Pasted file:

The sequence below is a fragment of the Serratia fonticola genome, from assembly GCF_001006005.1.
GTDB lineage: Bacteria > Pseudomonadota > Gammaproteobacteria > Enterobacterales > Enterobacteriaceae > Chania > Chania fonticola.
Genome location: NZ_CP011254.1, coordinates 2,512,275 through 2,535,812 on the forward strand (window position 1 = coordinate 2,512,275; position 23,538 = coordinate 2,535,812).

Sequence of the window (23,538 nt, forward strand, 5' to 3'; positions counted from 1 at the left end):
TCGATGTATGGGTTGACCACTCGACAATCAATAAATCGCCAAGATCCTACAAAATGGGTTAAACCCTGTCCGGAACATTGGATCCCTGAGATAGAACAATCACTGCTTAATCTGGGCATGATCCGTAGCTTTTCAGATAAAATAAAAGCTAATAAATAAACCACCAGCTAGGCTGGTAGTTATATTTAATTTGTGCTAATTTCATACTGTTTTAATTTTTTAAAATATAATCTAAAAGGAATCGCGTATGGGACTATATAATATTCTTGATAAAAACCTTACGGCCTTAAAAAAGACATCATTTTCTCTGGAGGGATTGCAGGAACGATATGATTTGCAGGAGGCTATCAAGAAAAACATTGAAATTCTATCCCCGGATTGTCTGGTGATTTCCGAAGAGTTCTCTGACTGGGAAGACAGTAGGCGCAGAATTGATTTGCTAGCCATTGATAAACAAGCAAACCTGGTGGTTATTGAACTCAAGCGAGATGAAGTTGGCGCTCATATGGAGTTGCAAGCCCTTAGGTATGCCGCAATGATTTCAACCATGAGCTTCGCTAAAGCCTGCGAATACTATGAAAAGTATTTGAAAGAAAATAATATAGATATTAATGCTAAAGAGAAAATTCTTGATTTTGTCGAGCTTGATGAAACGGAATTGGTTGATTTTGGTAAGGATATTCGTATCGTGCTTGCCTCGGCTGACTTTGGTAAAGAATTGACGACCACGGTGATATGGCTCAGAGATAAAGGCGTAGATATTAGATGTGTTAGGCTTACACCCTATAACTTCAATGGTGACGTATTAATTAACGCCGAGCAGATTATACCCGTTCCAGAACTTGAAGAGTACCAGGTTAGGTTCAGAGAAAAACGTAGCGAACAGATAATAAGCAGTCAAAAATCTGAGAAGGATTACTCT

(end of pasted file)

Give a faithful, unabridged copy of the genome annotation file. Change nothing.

The sequence below is a fragment of the Serratia fonticola genome, from assembly GCF_001006005.1.
GTDB lineage: Bacteria > Pseudomonadota > Gammaproteobacteria > Enterobacterales > Enterobacteriaceae > Chania > Chania fonticola.
Genome location: NZ_CP011254.1, coordinates 2,512,275 through 2,535,812 on the forward strand (window position 1 = coordinate 2,512,275; position 23,538 = coordinate 2,535,812).

Sequence of the window (23,538 nt, forward strand, 5' to 3'; positions counted from 1 at the left end):
TCGATGTATGGGTTGACCACTCGACAATCAATAAATCGCCAAGATCCTACAAAATGGGTTAAACCCTGTCCGGAACATTGGATCCCTGAGATAGAACAATCACTGCTTAATCTGGGCATGATCCGTAGCTTTTCAGATAAAATAAAAGCTAATAAATAAACCACCAGCTAGGCTGGTAGTTATATTTAATTTGTGCTAATTTCATACTGTTTTAATTTTTTAAAATATAATCTAAAAGGAATCGCGTATGGGACTATATAATATTCTTGATAAAAACCTTACGGCCTTAAAAAAGACATCATTTTCTCTGGAGGGATTGCAGGAACGATATGATTTGCAGGAGGCTATCAAGAAAAACATTGAAATTCTATCCCCGGATTGTCTGGTGATTTCCGAAGAGTTCTCTGACTGGGAAGACAGTAGGCGCAGAATTGATTTGCTAGCCATTGATAAACAAGCAAACCTGGTGGTTATTGAACTCAAGCGAGATGAAGTTGGCGCTCATATGGAGTTGCAAGCCCTTAGGTATGCCGCAATGATTTCAACCATGAGCTTCGCTAAAGCCTGCGAATACTATGAAAAGTATTTGAAAGAAAATAATATAGATATTAATGCTAAAGAGAAAATTCTTGATTTTGTCGAGCTTGATGAAACGGAATTGGTTGATTTTGGTAAGGATATTCGTATCGTGCTTGCCTCGGCTGACTTTGGTAAAGAATTGACGACCACGGTGATATGGCTCAGAGATAAAGGCGTAGATATTAGATGTGTTAGGCTTACACCCTATAACTTCAATGGTGACGTATTAATTAACGCCGAGCAGATTATACCCGTTCCAGAACTTGAAGAGTACCAGGTTAGGTTCAGAGAAAAACGTAGCGAACAGATAATAAGCAGTCAAAAATCTGAGAAGGATTACTCT